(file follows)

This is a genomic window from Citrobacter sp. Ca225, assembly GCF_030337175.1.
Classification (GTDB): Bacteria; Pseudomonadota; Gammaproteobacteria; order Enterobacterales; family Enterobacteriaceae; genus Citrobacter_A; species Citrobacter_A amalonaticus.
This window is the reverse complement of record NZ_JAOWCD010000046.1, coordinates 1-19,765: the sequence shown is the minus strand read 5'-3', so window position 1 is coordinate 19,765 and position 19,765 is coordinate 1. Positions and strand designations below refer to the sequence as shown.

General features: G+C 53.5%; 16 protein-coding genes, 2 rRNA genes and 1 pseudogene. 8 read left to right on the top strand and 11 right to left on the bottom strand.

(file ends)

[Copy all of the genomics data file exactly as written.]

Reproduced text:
This is a genomic window from Citrobacter sp. Ca225, assembly GCF_030337175.1.
Classification (GTDB): Bacteria; Pseudomonadota; Gammaproteobacteria; order Enterobacterales; family Enterobacteriaceae; genus Citrobacter_A; species Citrobacter_A amalonaticus.
This window is the reverse complement of record NZ_JAOWCD010000046.1, coordinates 1-19,765: the sequence shown is the minus strand read 5'-3', so window position 1 is coordinate 19,765 and position 19,765 is coordinate 1. Positions and strand designations below refer to the sequence as shown.

General features: G+C 53.5%; 16 protein-coding genes, 2 rRNA genes and 1 pseudogene. 8 read left to right on the top strand and 11 right to left on the bottom strand.